Alzheimer’s disease gets progressively worse and there is no known cure. After a certain point, should an Alzheimer’s patient be kept alive with a feeding tube? Many family members say, of course: they should do everything possible to prolong a loved one’s life. But some doctors say inserting a feeding tube is inhumane, because it can just prolong a vegetative state for years. More
Sermon excerpted and adapted from remarks by Dennis McCullough, M.D. at an interfaith service, Kendal at Hanover, April 15, 2007.
My vision of better care for elders in late life is not a call for a nostalgic return to some imagined romantic past when the lone family doctors sat by the bedside by candlelight tending the ill.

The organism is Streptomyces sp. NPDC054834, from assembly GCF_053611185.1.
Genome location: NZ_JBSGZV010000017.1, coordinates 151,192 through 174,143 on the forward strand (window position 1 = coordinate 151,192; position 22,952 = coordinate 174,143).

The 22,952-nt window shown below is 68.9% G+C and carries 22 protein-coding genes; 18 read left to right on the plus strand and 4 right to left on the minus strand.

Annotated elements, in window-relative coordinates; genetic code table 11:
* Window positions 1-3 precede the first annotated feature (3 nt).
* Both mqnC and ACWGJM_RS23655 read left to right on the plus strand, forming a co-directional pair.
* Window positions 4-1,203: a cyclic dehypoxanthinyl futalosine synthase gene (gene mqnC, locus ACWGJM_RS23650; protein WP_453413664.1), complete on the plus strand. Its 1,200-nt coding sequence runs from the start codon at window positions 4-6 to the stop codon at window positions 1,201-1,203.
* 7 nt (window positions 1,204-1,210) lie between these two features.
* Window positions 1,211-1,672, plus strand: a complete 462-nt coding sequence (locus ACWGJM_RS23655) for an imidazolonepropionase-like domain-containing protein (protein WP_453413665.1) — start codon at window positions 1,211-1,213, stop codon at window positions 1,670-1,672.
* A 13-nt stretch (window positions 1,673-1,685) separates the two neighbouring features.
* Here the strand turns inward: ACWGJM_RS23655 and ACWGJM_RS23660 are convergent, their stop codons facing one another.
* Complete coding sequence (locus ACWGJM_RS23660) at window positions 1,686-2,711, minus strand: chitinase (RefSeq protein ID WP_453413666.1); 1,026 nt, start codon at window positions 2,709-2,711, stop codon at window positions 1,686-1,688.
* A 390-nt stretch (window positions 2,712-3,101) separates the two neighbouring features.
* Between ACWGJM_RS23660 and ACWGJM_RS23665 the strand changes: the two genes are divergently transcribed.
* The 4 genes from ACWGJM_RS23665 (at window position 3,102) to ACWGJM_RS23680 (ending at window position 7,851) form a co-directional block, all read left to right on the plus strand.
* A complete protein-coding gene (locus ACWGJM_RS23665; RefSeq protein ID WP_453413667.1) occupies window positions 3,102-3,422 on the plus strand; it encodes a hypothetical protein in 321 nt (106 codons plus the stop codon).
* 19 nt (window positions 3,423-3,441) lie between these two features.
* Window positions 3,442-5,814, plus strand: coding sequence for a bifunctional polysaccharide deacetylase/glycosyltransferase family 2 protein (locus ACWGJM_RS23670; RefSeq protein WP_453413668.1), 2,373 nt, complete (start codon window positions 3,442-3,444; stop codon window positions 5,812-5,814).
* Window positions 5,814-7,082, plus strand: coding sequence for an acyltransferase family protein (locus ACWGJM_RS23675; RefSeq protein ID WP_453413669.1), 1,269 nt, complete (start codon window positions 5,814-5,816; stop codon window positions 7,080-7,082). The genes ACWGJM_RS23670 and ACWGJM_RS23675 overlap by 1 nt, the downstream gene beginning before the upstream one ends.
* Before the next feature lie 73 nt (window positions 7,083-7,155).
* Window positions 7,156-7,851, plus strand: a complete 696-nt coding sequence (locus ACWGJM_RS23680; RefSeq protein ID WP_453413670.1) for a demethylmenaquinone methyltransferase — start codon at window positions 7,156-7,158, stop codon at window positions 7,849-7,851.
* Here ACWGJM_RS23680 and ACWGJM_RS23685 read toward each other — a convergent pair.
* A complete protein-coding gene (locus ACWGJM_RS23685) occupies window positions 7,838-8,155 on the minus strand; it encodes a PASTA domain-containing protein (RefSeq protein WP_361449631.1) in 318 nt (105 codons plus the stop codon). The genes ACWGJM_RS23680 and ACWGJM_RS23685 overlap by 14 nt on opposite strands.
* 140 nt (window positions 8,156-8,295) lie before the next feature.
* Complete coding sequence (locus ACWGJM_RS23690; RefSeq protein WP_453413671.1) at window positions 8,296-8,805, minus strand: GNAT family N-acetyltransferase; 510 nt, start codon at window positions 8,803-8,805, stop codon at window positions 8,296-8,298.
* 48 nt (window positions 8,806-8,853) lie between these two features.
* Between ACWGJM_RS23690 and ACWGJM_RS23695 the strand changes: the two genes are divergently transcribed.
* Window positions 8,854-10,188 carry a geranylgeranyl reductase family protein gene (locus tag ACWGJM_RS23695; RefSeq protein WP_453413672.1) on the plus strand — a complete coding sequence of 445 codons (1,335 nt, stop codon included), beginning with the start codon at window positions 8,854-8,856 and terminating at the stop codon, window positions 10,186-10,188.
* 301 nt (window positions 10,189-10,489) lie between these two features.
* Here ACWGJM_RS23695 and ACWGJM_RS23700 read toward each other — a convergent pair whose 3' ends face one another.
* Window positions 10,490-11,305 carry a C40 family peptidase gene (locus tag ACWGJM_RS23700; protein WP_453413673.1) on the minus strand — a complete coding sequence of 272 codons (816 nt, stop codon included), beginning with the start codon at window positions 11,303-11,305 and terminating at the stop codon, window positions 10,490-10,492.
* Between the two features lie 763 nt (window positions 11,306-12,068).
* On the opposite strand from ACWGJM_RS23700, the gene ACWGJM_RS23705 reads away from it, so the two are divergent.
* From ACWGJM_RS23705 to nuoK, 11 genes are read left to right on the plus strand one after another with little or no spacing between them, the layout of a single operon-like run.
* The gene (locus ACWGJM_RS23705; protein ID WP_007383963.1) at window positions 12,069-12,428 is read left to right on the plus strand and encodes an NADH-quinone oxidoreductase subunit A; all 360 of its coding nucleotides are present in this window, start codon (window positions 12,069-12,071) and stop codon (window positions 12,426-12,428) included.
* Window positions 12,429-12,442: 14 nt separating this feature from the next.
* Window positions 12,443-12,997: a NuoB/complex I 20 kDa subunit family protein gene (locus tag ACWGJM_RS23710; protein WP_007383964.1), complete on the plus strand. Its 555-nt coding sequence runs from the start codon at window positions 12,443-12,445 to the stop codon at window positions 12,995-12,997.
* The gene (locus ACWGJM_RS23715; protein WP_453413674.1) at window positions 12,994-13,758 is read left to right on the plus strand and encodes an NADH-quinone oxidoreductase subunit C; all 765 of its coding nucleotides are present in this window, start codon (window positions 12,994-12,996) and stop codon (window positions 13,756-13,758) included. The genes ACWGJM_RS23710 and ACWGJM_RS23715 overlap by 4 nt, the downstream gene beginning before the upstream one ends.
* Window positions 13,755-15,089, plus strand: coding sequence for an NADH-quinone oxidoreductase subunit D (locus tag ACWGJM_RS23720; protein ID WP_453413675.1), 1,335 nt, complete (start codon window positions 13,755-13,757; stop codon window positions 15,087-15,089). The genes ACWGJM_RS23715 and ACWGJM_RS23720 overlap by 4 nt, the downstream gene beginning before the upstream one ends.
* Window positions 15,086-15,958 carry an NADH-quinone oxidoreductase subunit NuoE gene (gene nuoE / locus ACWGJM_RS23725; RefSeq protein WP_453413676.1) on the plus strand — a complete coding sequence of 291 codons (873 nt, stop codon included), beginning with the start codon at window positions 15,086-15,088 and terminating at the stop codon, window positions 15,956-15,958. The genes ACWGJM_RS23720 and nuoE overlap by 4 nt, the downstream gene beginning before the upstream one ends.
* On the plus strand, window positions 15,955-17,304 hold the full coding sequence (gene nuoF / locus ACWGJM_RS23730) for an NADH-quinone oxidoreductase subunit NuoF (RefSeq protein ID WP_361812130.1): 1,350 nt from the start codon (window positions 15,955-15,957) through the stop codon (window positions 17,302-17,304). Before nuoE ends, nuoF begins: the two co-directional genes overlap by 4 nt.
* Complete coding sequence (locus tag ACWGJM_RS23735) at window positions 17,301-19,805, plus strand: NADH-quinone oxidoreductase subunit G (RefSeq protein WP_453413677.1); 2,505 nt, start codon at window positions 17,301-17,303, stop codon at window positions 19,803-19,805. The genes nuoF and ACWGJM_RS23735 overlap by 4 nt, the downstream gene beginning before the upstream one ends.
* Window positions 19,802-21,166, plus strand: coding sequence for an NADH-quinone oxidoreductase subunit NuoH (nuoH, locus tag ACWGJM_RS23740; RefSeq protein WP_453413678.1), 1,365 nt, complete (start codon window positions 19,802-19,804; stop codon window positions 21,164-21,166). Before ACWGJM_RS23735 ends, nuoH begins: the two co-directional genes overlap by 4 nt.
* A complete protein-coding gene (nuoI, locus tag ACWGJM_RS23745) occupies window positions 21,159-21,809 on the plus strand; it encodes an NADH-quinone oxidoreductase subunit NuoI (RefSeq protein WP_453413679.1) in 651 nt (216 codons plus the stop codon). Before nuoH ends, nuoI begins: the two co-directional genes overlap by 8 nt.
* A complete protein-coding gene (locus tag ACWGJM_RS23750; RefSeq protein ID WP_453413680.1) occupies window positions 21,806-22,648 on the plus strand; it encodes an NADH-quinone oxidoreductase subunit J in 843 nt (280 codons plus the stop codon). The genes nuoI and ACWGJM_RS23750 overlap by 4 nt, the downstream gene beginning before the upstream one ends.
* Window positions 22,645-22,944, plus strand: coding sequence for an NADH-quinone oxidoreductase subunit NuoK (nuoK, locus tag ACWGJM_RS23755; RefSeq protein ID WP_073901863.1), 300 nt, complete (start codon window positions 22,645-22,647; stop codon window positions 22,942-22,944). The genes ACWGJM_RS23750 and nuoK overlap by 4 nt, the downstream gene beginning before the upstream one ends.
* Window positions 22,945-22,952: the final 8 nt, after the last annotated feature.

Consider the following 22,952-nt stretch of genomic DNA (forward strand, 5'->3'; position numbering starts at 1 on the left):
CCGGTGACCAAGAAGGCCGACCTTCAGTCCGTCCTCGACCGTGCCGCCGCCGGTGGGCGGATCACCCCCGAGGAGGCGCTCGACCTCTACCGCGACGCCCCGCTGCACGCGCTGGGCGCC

Read a Religion & Ethics NewsWeekly e-mail interview with Dr. Dennis McCullough, author of MY MOTHER, YOUR MOTHER: EMBRACING SLOW MEDICINE, THE COMPASSIONATE APPROACH TO CARING FOR YOUR AGING LOVED ONES.
Animal research has long been controversial. The medical benefits can be significant, although not always, and opponents argue the benefits are often outweighed by the pain and suffering inflicted on the animal.
Eighty-two percent of Americans said the U.S. health care system should be fundamentally changed or completely rebuilt. But how to do it?
Membership in the church has declined in recent decades, but some Christian Science practitioners, as they are known, still treat large numbers of people through spiritual healing.
In Malawi, one out of every four children dies before reaching the age of five. Famine is chronic, and AIDS has left tens of thousands of orphans, often in the care of struggling grandparents.